There are two significant aspects of the caterpillar fungus that make it perfect for the vegetarian. One is its ethical aspect, and the other is its medicinal benefit.
It is ethical in that no animal was harmed in the process of harvesting, considering that the caterpillar’s death was from a fungal infection. When you look at the formation process, it is clear that the mushroom came about merely by a parasite’s help. This is normal for all plants during the natural cycle of life in plants.
Also, the fungus for years has proven to contain immense medicinal benefits some that would otherwise need to be obtained from animal products. These are;
- The Yarsagumba Cordyceps is known to boost performance during exercise, especially in adults and children. The mushroom acts as a catalyst in Adenosine Triphosphate (ADT) production, an essential enzyme in delivering energy to the human muscles. It, however, has shown not to have any effects on athletes. It is, therefore, a perfect meat substitute.
- The Yarsagumba Cordyceps contains antioxidants that help slow the aging rate by neutralizing the free radicles, primary aging, and disease-causing agents. In the process, the body and the brain are nourished hence establishing proper metabolism and less aging.
- The Yarsagumba Cordyceps helps to manage type two diabetes by acting in place of the insulin.
- The Yarsagumba Cordyceps is used to treat asthma, tuberculosis, and bronchitis, among other cardiovascular diseases.
- The Yarsagumba Cordyceps acts as an aphrodisiac by improving the quality of your sex life. Traditional Chinese medicine states that it will help cure erectile dysfunction, boost longevity, stamina, and endurance levels needed to perform if you drink the boiled broth from the fungus. It works best for both genders
- The Yarsagumba Cordyceps Helps cure hepatitis B
- The Yarsagumba Cordyceps Helps improve the liver functions
- People with cancer use Yarsagumba Cordyceps to reduce chemotherapy’s effects during cancer treatment and improve life quality by fighting against tumor cells.
It contains about 35% beta-glucans, which are the most renowned immune modulators. This activates the production of immunity, which in turn helps to fight cancer.
The benefits of consuming the caterpillar fungus are more than any individual would obtain from merely incorporating meat into their diet. There is healing, prevention, enhancement, all attributes that help a vegetarian live a fulfilled life. They get a complete package without compromising on their convictions.
Modes of consumption
- You can take the Yarsagumba Cordyceps one or two pieces a day in its original form.
- You can boil it and make the broth as a soup.
- You can make tea from the Yarsagumba Cordyceps and consume it, preferably after meals. Soak it in water for about 20 minutes. This allows for the soluble components to dissolve in the water. You take it similarly to how you take green tea.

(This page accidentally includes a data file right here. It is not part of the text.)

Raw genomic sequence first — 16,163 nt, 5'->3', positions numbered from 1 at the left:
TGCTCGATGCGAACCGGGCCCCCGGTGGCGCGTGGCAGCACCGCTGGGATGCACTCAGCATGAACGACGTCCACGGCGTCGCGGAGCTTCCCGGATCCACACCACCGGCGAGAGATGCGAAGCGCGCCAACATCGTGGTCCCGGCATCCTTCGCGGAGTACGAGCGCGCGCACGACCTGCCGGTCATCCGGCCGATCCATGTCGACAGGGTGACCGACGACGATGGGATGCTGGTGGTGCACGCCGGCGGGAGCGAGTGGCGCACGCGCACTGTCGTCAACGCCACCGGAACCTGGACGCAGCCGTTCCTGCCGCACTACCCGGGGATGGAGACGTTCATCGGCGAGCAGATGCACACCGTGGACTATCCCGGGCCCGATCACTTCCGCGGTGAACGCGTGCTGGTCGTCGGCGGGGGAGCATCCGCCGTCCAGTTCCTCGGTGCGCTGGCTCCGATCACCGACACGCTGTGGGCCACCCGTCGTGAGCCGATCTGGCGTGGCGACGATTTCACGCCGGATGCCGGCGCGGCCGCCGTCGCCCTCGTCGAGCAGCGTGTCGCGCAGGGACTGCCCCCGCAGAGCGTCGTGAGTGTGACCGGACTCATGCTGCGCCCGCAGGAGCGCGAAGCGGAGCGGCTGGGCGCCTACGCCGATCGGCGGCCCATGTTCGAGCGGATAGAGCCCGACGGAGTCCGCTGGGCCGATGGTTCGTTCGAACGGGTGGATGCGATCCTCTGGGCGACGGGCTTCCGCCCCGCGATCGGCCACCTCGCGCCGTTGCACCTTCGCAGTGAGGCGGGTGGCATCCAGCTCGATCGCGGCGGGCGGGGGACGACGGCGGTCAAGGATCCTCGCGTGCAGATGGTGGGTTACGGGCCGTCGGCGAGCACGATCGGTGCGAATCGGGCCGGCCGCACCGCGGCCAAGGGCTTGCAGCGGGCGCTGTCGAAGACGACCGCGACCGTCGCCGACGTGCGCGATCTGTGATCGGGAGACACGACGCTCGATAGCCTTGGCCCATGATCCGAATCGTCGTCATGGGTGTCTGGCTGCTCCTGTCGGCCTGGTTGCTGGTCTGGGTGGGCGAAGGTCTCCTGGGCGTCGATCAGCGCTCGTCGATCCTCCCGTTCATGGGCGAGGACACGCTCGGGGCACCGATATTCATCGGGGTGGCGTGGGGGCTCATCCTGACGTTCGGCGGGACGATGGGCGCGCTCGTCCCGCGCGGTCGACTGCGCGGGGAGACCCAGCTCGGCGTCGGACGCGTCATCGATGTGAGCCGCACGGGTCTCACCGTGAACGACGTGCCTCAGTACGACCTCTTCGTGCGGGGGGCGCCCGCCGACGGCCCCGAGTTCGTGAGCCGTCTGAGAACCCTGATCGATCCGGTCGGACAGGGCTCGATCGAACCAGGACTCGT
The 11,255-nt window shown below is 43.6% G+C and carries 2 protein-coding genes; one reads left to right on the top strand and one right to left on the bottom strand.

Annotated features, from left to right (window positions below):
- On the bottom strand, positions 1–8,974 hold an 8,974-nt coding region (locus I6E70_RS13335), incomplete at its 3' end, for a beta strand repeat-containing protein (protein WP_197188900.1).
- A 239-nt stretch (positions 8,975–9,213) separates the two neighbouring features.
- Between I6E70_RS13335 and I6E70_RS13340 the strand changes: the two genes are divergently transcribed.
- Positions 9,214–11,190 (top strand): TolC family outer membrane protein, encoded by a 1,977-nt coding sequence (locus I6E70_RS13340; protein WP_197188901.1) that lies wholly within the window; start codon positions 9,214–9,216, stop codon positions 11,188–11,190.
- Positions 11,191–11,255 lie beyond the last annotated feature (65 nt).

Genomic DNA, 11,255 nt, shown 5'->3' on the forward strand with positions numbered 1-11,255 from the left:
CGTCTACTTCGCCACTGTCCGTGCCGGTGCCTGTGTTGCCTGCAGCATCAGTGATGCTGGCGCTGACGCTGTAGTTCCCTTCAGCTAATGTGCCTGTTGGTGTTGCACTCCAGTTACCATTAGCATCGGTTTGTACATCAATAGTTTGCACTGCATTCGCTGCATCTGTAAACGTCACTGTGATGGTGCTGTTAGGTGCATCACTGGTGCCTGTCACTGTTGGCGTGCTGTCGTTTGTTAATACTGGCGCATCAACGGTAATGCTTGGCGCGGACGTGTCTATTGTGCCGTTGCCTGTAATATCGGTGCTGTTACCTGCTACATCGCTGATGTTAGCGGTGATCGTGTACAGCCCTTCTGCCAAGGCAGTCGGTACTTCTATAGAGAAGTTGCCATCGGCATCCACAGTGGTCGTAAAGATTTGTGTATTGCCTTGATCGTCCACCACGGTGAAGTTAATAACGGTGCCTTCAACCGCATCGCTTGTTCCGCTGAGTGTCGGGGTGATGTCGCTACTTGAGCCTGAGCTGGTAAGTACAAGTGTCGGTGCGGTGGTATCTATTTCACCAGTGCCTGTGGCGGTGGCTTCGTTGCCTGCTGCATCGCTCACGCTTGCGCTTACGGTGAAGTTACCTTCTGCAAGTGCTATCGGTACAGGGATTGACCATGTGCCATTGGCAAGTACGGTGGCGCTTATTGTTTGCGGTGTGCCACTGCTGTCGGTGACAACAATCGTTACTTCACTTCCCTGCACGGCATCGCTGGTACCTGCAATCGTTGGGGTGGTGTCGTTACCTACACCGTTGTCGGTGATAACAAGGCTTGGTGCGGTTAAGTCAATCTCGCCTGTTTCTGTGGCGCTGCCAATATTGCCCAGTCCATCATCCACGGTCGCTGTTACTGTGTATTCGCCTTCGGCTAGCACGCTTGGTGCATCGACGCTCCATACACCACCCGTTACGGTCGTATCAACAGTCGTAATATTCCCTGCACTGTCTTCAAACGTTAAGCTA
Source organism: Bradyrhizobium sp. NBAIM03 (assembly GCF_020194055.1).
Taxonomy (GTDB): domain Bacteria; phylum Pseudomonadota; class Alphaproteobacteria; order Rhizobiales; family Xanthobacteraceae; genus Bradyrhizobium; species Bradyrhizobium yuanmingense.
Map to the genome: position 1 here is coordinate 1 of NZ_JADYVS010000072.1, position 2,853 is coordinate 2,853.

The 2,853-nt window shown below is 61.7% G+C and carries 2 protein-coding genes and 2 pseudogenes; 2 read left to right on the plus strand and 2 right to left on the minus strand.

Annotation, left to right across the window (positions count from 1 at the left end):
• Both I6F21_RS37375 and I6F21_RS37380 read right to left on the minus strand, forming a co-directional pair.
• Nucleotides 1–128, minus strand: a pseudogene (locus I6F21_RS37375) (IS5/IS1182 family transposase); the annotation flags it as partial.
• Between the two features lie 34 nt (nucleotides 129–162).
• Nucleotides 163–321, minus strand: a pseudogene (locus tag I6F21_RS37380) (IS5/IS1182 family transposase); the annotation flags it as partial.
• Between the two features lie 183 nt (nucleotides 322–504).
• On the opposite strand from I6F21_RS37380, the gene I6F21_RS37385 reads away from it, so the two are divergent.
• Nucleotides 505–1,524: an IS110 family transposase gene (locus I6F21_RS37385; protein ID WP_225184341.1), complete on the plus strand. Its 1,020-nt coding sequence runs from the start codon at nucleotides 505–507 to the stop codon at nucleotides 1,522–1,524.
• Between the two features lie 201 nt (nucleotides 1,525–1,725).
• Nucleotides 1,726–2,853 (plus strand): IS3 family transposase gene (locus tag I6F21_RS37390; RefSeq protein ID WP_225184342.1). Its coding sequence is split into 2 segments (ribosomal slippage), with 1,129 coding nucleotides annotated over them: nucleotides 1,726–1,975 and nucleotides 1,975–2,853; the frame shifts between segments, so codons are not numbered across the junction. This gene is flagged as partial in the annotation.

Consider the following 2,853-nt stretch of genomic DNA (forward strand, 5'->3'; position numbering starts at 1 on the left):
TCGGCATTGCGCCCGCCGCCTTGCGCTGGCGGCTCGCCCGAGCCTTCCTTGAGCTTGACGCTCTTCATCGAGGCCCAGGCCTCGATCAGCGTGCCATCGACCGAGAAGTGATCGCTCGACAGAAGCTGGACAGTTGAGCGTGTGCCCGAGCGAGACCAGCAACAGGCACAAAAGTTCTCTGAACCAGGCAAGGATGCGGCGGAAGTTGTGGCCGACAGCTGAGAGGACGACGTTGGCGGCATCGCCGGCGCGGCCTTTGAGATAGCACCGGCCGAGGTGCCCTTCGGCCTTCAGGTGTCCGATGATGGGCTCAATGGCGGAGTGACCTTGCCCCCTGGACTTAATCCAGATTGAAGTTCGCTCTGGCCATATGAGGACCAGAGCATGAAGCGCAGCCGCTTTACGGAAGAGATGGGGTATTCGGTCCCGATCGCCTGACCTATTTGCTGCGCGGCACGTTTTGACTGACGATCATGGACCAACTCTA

- Grind it and mix the powder with milk, for vegetarians okay with animal products.
- Make capsules of about 400mg and take two capsules three times a day.
- You can make a tincture by soaking in water for the soluble extracts or alcohol for the antioxidants. All remedies ensure that you consume within three months to preserve the immunity properties, such as the beta-glucans.
Everything under the surface of the earth has risks. Generally, there are no risks that have been linked to the consumption of the Yarsagumba Cordyceps. However, prevention is better than cure. So, people about to go for surgery should avoid it due to the risks such as bleeding out, pregnant and breastfeeding women should avoid it also or keep it to a minimum to prevent complications.
This should be the case until further studies have established the correct dosage and safety of the fungi.
In conclusion, the caterpillar fungus is a gift to vegetarians and all of humanity. Goats are herbivorous animals, and they discovered the fungus, which reinforces the fact that it is a plant. This fungus is quite lucrative and more expensive than gold in some countries. It is one of the rearrests and undoubtedly the most distinguished medicinal mystery plant with an even more exciting history behind it.
Currently, in the international market, a kilogram of the fungus goes for about 10,000 dollars, give or take. And you thought vegetarians had it cheap. As more and more comprehensive research and resources go into studying the further benefits of the Yarsagumba, a more precise and more elaborate picture of its composure continues to emerge; the one thing known for sure is that it is perfect for the vegetarian.